“Vengeance is mine thus saith the Lord, but I just want to be about my Father’s business.” Rich Mullins
Proverbs 19:11 says, “A person’s wisdom yields patience; it is to one’s glory to overlook an offense.” If you ask me how many times in the last month I have chosen in my lack of wisdom or patience NOT to overlook an offense, it would be sadly easy to count.
No offense, but I bet some of you may be able to say the same. Yet Jesus’ shining example shows us a better way than walking around huffing and puffing and blowing people’s houses down like the big, bad wolf of the children’s story. Like the three little pigs, we think we don’t deserve being told ‘what’s up’ or the tone of voice or the silent treatment. We don’t think we deserve for someone to come blowing down our peaceful abodes or making accusations. Do we stop to think about why this person is so offended? Perhaps rarely. Do the pigs come out and apologize, showing meekness even if they did nothing wrong? And as far as the big, bad wolf… does he think blowing the house down is going to fix anything? I wonder if he’s stopped to think about the grace he’s been given, and showing a little grace to the piggies.
The King of kings has this to say:
Pay attention to yourselves! If your brother sins, rebuke him, and if he repents, forgive him, and if he sins against you seven times in the day, and turns to you seven times, saying, ‘I repent,’ you must forgive him.” Luke 17:3-4
There’s a lot in Scripture about offenses, forgiveness, humility, wisdom, patience, sins, mercy, compassion, grace, and judgement. But overwhelmingly the Lord and the Word teach us to love our neighbor more than we love our ourselves, to lay our lives down, to be a living sacrifice, to be the salt of the earth, and to honor God by behaving with integrity in our earthly relationships. Whether you deal with your offenses by giving them to the Lord and overlooking the offense entirely, or if you think it’s important enough to confront the offender and discuss it peaceably… either way, reacting without rage, without vengeance, without grudge, and without pride may not be easy, but it is right and good and wise. We don’t always have to say something when we’ve been offended, we can let go. Yet the times we should discuss something need to be handled with care and privacy.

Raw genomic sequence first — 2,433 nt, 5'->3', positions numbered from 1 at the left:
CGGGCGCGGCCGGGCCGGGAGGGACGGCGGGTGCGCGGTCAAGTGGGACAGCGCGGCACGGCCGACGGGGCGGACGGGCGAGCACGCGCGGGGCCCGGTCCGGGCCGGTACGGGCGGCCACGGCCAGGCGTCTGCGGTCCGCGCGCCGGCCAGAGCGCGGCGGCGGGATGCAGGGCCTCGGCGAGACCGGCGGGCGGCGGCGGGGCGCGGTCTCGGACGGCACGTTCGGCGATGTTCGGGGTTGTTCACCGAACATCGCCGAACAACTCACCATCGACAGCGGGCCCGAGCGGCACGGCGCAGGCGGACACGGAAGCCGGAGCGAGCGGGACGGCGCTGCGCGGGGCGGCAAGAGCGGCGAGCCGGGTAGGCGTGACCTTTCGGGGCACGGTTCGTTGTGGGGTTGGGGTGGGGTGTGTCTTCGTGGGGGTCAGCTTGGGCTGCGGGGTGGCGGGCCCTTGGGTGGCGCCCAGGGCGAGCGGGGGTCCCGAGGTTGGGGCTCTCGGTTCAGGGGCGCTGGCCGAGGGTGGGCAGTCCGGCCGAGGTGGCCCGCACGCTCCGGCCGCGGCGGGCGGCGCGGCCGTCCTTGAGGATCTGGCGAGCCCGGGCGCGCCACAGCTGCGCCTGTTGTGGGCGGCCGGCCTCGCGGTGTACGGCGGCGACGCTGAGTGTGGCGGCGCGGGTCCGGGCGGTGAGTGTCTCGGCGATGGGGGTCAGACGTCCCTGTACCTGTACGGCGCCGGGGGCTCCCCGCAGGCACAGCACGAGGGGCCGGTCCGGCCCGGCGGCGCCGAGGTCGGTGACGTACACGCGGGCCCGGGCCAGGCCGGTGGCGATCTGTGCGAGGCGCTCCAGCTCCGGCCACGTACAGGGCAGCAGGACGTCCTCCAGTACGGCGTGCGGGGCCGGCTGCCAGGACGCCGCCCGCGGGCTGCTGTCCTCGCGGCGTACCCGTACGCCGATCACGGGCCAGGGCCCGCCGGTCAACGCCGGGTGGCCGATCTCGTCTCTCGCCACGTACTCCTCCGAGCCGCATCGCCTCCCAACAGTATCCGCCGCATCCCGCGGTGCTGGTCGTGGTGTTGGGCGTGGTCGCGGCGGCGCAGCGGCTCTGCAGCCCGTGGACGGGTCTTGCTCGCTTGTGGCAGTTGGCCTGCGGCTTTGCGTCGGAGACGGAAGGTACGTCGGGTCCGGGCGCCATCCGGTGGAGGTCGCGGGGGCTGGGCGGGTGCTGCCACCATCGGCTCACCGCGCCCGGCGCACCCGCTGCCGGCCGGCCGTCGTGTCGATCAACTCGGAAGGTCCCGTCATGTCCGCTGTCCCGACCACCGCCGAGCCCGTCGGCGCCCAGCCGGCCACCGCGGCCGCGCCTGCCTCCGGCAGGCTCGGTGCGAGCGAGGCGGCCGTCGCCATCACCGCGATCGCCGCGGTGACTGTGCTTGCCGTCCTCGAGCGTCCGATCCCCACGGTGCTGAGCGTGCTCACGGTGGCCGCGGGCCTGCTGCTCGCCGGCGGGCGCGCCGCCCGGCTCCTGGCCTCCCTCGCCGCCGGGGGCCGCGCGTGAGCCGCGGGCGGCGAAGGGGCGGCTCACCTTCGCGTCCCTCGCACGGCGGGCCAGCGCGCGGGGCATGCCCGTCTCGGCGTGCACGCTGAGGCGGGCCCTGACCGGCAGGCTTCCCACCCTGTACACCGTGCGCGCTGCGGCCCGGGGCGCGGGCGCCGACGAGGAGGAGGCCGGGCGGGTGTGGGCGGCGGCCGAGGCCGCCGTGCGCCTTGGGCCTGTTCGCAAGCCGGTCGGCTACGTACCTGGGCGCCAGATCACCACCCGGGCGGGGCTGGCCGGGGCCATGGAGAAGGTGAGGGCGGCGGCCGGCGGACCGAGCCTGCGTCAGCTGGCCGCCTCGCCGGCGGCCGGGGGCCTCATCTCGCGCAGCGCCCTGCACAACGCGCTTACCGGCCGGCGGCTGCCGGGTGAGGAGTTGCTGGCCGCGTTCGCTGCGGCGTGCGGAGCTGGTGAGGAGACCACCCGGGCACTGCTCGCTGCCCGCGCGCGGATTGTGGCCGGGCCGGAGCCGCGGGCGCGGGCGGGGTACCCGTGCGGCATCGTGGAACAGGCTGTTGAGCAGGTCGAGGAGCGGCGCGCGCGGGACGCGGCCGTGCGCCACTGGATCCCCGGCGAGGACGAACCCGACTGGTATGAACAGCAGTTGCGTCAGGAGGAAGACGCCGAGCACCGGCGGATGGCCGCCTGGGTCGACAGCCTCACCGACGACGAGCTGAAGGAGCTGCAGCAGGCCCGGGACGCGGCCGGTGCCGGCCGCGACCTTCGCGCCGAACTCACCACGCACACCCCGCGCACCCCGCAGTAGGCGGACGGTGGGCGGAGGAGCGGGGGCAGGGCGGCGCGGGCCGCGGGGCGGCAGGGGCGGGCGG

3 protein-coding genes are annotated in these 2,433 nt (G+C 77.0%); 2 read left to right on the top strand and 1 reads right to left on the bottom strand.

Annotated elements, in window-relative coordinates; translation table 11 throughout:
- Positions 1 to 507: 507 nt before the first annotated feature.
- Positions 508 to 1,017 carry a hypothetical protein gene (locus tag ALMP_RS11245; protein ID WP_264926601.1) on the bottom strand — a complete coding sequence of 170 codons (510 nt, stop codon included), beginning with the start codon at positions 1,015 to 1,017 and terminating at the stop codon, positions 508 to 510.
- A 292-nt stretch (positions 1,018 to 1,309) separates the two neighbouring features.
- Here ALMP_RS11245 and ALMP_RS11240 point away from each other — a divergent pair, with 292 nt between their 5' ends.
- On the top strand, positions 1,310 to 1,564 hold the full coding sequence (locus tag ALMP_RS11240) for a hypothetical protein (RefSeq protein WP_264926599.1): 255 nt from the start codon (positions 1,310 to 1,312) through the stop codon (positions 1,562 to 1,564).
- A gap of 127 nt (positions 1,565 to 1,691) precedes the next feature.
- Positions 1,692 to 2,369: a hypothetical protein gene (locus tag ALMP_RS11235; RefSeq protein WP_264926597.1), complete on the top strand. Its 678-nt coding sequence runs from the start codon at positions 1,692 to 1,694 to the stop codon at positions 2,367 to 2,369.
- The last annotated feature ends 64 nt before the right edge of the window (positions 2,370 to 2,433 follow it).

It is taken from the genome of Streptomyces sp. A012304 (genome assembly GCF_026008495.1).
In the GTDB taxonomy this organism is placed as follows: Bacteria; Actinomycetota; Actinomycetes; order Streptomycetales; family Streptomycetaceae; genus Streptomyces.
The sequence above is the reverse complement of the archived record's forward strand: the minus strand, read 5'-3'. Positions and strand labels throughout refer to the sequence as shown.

Some people become slaves to offenses, storing up bitterness and loneliness and feelings of betrayal or insecurity. This isn’t the abundant life Christ wants for anyone. Applying love and forgiveness and placing a priority on others more than yourself leads not just to better relationships, but a happier, healthier you. It also blesses our heavenly Father and allows Him to work through us to minister grace to those who are broken.
Sometimes I think I deserve respect. Sometimes I think the person in that car deserves to have a flat tire for cutting in front of me. Sometimes the offense is incredibly painful and it hurts to remember. And sometimes I think I deserve grace. Whatever the case may be, whether great or small, whether right or wrong, whether intentional or unintentional, whether recent or old, we just have to depend on God’s peace and love to heal every offense, secure and heal our hearts and give us the ability to say, “I forgive you,” even if the offender can’t hear or doesn’t respond.
Remember, we’ve been given unbelievable, unearned, and unattainable mercy. Let’s make sure we don’t deal out death and judgement, but rather give out of the mercy we’ve been given.
“Do not seek revenge or bear a grudge against anyone, but love your neighbor as yourself. I am the Lord..” Leviticus 19:8
PS. Let us be careful what we label sin when we feel someone has sinned against us. Sometimes an offense is simply our selfishness being antagonized by someone else’s selfishness.